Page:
On The Loss of A Child: You Were You Are

infant lossThis past Friday, my sweet friend Dresden lost her baby.

She has been working so hard and so long with her fertility doctors to arrive at beautiful baby number two. We learned she was pregnant in October and were thrilled beyond measure. And now this.

Lost at ten weeks. I don’t understand the universe.

I know bad things happen without reason. Except, when it comes to a mother losing her child, I seek one, some explanation, because while I can accept much of the nastiness life throws at us, the one thing I can’t abide is the loss of a child. There’s not bit of me that can make sense of any of this.

I get war, crime, violence, instability, natural disasters and decay. The planet’s fragile balance between good and evil. My understanding ceases, though, when it comes to a parent’s loss. I can see why there’d be a reason or cause for almost everything else, but not this. Don’t take children. For all that is holy, don’t take children. As Edna St. Vincent Millay wrote in her poem Dirge Without Music, “I know, but I do not approve. And I am not resigned.”

There’s always a little tiny part of you that prays and says thank you that your children are okay at those moments when you become keenly aware that loss is even a possibility. Except, that’s not enough for me. I don’t want just my children to be okay. I want hers to be okay as well. I don’t want any mother to grieve. Ever.

I do not approve. I am not resigned.

I’ve spent three hours this morning flipping through pages and pages of poetry, looking for words from others that would help lift the anvil off of my heart. I found this by Mary Jo Bang, which hasn’t lifted much of anything, but is nonetheless beautiful.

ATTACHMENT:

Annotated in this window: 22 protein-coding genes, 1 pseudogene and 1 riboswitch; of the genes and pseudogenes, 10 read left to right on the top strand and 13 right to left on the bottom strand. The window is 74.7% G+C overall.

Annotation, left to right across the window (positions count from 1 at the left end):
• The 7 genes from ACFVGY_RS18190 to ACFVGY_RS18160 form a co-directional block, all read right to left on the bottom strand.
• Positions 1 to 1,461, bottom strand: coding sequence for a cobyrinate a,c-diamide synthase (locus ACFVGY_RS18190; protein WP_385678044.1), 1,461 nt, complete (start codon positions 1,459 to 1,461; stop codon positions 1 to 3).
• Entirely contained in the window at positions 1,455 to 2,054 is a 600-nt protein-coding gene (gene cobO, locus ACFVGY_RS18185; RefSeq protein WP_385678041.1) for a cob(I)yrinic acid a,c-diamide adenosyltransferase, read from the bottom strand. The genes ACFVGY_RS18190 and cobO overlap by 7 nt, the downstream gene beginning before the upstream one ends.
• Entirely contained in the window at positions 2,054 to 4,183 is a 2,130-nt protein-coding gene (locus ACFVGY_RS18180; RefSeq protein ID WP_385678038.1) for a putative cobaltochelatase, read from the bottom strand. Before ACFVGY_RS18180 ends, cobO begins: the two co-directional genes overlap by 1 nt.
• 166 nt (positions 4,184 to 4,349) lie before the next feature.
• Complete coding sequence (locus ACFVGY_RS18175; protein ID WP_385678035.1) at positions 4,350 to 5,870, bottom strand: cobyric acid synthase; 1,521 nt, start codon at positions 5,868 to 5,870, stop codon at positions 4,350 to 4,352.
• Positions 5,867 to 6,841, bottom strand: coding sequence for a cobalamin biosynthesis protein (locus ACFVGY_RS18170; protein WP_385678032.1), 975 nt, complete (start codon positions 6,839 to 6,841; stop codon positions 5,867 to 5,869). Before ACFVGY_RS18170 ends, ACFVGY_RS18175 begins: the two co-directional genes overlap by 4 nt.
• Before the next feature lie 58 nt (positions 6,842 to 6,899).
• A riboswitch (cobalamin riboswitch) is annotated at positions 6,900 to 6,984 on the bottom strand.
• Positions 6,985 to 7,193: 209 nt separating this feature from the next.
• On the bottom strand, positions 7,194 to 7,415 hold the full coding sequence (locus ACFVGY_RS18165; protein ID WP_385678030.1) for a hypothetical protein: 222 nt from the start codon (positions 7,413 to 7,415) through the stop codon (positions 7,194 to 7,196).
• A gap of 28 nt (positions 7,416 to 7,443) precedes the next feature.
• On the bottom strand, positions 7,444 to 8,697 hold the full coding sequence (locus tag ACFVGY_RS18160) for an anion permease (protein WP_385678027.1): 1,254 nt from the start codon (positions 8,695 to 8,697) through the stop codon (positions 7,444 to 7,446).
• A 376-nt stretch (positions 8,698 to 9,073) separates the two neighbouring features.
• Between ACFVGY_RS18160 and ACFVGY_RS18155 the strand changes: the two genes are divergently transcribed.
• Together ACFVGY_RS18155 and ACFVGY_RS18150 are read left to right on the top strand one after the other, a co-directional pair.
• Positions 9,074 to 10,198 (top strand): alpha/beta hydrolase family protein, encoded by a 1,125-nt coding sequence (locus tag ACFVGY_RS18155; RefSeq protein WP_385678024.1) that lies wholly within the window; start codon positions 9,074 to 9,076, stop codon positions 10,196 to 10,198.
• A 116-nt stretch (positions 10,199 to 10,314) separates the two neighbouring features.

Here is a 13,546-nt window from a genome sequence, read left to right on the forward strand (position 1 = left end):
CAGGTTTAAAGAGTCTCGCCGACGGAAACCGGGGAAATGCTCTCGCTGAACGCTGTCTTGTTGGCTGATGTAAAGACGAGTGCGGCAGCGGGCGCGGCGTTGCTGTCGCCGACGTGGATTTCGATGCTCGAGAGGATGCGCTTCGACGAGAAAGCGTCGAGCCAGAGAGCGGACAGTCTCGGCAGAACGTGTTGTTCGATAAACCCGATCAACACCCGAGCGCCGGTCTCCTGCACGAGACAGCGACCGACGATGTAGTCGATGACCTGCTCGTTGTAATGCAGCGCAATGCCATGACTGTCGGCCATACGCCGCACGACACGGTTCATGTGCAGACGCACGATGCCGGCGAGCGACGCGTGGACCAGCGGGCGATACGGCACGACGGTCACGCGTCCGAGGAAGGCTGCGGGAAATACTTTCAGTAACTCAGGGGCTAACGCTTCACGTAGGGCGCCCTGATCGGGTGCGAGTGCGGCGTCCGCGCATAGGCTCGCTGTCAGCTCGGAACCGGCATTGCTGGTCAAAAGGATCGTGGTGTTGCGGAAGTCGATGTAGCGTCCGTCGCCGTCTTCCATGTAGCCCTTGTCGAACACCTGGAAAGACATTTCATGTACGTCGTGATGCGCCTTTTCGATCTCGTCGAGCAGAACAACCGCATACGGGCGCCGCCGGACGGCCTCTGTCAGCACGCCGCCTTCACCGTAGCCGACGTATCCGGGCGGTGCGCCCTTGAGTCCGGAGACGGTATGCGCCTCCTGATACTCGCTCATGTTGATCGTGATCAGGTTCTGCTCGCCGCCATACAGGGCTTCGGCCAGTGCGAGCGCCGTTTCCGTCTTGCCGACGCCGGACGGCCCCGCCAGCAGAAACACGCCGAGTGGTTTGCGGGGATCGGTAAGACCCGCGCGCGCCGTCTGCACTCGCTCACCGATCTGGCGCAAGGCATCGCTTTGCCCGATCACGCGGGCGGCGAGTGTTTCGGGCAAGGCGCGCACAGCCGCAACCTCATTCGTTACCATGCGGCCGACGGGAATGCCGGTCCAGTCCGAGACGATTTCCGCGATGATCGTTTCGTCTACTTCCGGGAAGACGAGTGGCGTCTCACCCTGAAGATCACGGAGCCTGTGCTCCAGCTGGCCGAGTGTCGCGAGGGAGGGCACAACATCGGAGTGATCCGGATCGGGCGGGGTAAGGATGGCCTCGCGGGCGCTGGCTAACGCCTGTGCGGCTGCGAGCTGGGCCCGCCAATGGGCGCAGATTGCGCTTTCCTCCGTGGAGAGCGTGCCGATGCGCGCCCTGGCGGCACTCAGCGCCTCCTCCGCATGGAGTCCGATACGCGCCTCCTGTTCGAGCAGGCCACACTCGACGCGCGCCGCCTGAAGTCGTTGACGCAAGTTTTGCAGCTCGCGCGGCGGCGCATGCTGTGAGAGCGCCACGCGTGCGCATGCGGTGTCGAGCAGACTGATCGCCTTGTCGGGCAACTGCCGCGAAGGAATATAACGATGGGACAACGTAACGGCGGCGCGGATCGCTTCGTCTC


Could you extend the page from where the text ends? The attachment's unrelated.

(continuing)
You Were You Are Elegy 

Fragile like a child is fragile.
Destined not to be forever.
Destined to become other
To mother. Here I am
Sitting on a chair, thinking
About you. Thinking
About how it was
To talk to you.
How sometimes it was wonderful
And sometimes it was awful.
How drugs when drugs were
Undid the good almost entirely
But not entirely
Because good could always be seen
Glimmering like lame glimmers
In the window of a shop
Called Beautiful
Things Never Last Forever.
I loved you. I love you. You were.
And you are. Life is experience.
It’s all so simple. Experience is
The chair we sit on.
The sitting. The thinking
Of you where you are a blank
To be filled
In by missing. I loved you.
I love you like I love
All beautiful things.
True beauty is truly seldom.
You were. You are
In May. May now is looking onto
The June that is coming up.
This is how I measure
The year. Everything Was My Fault
Has been the theme of the song
I’ve been singing,
Even when you’ve told me to quiet.
I haven’t been quiet.
I’ve been crying. I think you
Have forgiven me. You keep
Putting your hand on my shoulder
When I’m crying.
Thank you for that. And
For the ineffable sense
Of continuance. You were. You are
The brightest thing in the shop window
And the most beautiful seldom I ever saw.

 

I’m so sorry, Dresden. I love you, friend.

Note: If you are someone or know someone who has lost a baby or a child and needs resources, please read Pregnancy & Infant Loss Awareness: Answers and Support for Parents

Photo credit: © Bernd S. – Fotolia.com

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